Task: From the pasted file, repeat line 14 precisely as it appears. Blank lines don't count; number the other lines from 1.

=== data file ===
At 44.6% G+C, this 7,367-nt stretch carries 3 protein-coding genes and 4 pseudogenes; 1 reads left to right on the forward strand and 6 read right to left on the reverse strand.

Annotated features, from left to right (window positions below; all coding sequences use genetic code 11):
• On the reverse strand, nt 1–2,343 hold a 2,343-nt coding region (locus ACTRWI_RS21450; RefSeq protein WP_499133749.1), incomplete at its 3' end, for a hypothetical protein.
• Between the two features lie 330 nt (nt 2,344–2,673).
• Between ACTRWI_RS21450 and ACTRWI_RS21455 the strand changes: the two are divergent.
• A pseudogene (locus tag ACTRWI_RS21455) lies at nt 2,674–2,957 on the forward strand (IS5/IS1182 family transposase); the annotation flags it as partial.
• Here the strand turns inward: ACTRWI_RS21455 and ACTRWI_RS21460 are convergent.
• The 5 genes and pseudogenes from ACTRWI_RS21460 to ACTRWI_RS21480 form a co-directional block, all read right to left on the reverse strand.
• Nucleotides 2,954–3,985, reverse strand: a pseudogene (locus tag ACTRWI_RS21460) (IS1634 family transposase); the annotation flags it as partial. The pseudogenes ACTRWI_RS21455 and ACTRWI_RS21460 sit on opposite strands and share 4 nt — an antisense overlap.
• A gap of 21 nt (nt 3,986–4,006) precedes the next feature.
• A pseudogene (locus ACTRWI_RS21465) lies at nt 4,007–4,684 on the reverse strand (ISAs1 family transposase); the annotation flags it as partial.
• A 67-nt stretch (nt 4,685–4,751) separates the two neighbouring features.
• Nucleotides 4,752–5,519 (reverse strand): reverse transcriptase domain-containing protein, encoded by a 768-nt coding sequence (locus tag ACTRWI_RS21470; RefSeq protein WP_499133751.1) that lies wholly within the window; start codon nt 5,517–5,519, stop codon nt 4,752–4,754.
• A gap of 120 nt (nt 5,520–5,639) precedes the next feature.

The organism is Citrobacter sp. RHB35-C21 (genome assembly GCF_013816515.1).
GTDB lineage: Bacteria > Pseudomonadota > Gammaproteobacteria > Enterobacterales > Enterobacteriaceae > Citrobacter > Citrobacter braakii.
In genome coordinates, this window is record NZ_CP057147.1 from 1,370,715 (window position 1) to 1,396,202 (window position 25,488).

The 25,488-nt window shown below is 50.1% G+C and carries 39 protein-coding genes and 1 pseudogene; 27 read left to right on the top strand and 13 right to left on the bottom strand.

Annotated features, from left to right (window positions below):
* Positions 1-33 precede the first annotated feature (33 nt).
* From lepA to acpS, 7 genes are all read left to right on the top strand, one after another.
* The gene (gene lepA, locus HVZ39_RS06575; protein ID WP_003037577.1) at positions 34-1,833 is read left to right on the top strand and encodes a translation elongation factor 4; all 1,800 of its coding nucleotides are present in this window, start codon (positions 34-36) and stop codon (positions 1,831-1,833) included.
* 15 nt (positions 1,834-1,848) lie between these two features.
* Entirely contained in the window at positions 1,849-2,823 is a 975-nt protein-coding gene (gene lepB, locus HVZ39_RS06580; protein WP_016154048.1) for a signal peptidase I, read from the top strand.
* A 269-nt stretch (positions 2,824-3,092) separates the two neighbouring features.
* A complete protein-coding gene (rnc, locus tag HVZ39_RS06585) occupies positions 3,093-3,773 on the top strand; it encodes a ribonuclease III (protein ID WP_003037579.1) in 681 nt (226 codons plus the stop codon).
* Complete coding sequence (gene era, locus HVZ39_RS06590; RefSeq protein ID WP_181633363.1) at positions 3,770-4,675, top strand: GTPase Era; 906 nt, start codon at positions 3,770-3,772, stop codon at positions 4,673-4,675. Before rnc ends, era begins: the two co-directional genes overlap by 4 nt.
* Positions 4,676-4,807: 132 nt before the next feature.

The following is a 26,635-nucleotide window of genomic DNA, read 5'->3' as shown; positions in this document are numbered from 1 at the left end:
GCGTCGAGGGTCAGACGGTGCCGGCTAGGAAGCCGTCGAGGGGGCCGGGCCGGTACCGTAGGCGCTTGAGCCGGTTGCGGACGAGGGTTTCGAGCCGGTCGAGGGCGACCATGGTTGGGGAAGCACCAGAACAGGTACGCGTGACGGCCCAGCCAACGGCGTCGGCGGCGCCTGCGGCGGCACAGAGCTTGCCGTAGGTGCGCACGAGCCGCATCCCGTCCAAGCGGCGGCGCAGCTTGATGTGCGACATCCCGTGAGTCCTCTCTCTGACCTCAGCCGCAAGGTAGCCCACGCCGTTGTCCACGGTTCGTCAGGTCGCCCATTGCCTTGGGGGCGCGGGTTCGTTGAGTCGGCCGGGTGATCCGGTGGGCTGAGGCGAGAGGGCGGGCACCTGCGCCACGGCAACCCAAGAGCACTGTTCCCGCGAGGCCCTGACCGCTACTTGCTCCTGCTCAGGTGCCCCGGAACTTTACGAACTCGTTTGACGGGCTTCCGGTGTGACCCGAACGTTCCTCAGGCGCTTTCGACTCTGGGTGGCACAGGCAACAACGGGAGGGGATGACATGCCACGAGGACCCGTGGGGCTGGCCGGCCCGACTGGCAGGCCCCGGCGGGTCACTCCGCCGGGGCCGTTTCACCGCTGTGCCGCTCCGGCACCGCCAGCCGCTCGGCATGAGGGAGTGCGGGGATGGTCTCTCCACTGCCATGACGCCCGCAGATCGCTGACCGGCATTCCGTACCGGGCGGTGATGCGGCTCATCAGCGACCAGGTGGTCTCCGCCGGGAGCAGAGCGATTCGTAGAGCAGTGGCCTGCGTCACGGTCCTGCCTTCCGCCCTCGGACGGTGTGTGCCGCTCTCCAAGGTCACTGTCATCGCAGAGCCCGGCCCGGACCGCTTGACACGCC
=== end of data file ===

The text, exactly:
• A gap of 120 nt (nt 5,520–5,639) precedes the next feature.